Rural Life in the UP of Michigan Some stories about life on 160 rural acres in the Upper Peninsula of Michigan

September 20, 2010

Big Day

Filed under: Uncategorized — admin0 @ 9:02 pm

It seems like life is all about making small steps toward a goal. There are days and days of these small steps, where lots of decisions are made, each of which you hope moves you down a path in the right direction. If you insist on regular results with such a philosophy, you’re almost sure to be disappointed, and shoot for immediate gratification instead of slow steady progress.

First of all, today was a day I didn’t have to get ready and head north for another rehearsal/performance of the play. I’m delighted I did it again this year, but it does knock the pudding out of you after several weeks of it.

Next, I finally hauled our broken TV to the transfer station. I had taken it 150 miles each way to Escanaba to get it repaired, and yet it stayed broken. It has been such a reliable set that I hated to think of just junking it, but this morning I hauled in the cart, lifted it down from its perch, and wrestled it onto the back of the truck. After I paid the disposal fee, I backed it into the bay where the trash goes, and the guy there told me to just tip it off the truck onto the concrete floor. “It don’t matter if it breaks,” he said. I couldn’t make myself do it. I lowered it from the truck and kissed the ground with it, and got nary a scratch on it. It was a good TV over the years and I felt bad about mistreating it. Silly. Now there is a pretty big hole in our livingroom.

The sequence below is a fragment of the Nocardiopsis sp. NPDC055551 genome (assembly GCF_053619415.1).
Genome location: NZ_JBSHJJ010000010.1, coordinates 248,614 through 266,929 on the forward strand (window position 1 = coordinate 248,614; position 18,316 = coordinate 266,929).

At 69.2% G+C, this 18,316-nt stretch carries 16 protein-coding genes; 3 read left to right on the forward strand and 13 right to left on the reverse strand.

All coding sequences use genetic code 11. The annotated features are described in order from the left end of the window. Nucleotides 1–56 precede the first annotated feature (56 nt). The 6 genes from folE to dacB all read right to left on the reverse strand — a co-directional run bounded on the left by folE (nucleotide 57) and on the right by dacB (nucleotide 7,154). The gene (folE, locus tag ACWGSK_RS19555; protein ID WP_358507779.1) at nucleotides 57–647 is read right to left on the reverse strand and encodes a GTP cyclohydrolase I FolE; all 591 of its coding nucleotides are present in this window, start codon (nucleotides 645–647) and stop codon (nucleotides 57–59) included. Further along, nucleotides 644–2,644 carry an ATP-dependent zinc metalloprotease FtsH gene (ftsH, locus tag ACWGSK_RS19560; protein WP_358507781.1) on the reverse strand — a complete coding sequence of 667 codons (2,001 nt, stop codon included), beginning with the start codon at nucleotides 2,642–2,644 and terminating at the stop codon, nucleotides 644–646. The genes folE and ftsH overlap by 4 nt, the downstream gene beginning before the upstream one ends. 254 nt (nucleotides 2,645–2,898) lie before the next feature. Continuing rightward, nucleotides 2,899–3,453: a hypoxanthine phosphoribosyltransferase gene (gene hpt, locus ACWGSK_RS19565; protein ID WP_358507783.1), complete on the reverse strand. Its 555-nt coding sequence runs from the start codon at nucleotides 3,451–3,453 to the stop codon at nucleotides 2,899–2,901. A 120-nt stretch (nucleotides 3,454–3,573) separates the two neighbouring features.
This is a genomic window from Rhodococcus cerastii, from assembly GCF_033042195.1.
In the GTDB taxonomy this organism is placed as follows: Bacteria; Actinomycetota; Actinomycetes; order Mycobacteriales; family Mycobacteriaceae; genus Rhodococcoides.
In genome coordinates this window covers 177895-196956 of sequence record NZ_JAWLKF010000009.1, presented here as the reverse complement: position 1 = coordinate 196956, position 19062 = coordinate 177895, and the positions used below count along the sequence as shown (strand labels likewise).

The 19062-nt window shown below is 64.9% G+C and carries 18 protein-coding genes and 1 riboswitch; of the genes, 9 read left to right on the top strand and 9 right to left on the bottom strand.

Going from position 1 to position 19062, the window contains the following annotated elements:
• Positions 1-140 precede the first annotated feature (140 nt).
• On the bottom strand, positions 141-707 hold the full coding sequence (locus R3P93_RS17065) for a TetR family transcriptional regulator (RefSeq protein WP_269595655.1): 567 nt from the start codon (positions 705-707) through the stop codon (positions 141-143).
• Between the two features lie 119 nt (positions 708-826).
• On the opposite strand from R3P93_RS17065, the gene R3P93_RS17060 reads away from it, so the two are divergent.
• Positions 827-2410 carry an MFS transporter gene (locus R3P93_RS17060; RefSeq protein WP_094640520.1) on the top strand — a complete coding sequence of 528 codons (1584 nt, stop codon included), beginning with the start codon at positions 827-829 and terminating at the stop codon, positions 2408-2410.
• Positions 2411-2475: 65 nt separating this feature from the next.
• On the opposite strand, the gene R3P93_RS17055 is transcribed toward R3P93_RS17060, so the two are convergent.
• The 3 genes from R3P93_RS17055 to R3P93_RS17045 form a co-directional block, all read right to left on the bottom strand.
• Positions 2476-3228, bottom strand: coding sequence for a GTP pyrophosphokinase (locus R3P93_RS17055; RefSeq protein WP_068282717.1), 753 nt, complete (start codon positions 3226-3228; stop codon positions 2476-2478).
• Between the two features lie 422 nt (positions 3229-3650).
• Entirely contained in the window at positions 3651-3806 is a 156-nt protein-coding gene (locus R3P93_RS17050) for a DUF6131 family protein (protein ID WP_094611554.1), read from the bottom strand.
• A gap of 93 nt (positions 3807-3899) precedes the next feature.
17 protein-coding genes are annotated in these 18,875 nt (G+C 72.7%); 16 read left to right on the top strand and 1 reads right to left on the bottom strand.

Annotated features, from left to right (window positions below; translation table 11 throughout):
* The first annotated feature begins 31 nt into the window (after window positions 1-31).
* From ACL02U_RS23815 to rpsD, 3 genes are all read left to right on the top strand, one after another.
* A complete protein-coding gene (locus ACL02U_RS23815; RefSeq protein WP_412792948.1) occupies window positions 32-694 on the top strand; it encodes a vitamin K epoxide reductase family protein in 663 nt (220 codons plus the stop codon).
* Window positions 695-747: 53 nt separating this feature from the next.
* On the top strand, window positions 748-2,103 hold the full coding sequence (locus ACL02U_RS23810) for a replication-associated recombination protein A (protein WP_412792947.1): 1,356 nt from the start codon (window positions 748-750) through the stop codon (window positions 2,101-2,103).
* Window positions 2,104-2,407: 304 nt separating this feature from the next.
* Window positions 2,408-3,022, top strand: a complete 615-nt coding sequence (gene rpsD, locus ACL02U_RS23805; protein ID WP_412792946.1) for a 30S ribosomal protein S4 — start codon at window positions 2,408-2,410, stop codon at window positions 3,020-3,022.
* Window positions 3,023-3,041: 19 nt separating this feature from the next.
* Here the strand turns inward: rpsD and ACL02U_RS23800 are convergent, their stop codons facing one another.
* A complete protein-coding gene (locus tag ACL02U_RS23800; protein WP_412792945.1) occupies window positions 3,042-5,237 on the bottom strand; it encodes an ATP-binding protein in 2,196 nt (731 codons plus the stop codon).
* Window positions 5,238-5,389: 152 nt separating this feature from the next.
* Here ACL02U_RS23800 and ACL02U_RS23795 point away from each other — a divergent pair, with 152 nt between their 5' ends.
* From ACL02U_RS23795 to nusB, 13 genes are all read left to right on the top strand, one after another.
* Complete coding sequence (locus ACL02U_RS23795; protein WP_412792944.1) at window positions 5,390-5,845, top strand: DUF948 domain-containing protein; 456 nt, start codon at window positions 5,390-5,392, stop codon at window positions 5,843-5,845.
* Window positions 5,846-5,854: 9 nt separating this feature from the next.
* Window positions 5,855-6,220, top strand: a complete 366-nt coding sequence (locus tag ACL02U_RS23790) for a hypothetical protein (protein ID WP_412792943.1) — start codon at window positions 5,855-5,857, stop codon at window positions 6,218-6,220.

This afternoon I got a phone call from a fellow that works with me on the fire department. He wondered if I was home so he could look at the 1965 Scout 800 I had advertised for sale in the UP.NET classifieds. I said sure, and he came over. He wanted it for parts, and after about a half hour of poking around he said he’d take it. He wrote me a check and I gave him the title. In the next couple of days he’ll be back and we’ll tow it to his place. It will be nice to get that machine out of the yard.

Finally, on our walk back from our afternoon dock sit, a pickup truck stopped and the passenger rolled down his window. He started talking to me as though I knew him, but it took me a while to recognize him. He was a fellow I had gotten called to as a first responder. He was pretty seriously ill when I got there (I was the first one there) and we did our best to get him stabilized and onto the ambulance. I had gotten word that he did make it, but had no idea he was back home. He said some very nice things to me, including that he thought I had “saved his life.” I was one of many people that contributed time and effort to get him into the hands of the people that really work the magic, but I have to admit I felt pretty good about what I did that day. So often you get the patients on the ambulance and that is the last you hear of them. In this case a healthy man greeted me with warmth and gratitude.

I’d say it was a pretty big day!

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